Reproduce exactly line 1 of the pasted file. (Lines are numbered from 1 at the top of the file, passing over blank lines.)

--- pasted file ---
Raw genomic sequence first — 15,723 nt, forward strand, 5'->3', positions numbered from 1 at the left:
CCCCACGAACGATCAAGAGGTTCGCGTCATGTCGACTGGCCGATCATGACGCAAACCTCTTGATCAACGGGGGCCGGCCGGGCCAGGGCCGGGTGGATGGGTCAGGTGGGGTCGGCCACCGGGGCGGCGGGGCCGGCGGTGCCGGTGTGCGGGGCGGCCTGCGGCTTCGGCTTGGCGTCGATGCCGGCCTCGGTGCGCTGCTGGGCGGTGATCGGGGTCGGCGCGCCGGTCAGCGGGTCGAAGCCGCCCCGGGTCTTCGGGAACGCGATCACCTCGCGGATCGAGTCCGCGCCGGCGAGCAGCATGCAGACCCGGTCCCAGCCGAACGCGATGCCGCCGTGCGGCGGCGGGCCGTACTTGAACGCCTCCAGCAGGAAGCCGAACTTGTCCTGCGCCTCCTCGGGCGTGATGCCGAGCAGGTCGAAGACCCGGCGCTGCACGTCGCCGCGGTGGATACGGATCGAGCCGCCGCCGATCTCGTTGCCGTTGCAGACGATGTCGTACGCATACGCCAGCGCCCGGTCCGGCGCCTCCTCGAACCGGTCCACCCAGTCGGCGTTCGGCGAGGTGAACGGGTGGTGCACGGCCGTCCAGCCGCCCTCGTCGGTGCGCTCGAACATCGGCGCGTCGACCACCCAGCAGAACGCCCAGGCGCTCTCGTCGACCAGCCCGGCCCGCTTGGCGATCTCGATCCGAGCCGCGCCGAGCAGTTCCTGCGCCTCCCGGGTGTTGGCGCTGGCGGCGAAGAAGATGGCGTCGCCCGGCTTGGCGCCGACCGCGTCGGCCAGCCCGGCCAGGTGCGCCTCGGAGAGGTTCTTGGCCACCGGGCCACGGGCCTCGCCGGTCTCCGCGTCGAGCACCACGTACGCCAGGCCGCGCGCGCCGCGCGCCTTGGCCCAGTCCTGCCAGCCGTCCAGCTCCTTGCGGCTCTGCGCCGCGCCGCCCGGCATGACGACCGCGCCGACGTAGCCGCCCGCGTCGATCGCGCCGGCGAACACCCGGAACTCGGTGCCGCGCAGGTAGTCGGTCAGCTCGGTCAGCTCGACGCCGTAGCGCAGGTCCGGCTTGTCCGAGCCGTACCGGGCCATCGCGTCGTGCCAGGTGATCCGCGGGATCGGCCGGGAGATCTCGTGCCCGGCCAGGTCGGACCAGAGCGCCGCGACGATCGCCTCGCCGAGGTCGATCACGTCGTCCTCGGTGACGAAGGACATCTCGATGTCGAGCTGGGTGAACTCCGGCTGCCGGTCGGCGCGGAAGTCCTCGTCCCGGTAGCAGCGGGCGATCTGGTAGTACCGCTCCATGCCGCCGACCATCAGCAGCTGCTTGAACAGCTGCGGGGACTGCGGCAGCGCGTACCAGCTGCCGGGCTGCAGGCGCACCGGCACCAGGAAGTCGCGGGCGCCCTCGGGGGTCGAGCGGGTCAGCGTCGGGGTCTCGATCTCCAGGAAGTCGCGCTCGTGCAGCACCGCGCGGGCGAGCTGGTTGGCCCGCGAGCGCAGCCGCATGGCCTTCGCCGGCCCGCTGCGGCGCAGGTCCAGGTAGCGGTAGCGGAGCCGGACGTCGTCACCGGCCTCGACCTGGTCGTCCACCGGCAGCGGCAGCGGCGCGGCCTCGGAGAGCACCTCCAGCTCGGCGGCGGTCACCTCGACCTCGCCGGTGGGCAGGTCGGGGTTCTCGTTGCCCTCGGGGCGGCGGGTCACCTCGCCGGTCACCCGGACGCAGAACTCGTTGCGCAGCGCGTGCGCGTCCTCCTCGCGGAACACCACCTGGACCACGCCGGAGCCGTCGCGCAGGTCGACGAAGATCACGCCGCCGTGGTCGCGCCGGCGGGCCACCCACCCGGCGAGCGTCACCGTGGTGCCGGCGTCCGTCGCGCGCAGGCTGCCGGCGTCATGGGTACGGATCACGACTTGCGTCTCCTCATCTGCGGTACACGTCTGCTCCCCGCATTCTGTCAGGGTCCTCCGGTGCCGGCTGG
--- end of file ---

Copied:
Raw genomic sequence first — 15,723 nt, forward strand, 5'->3', positions numbered from 1 at the left: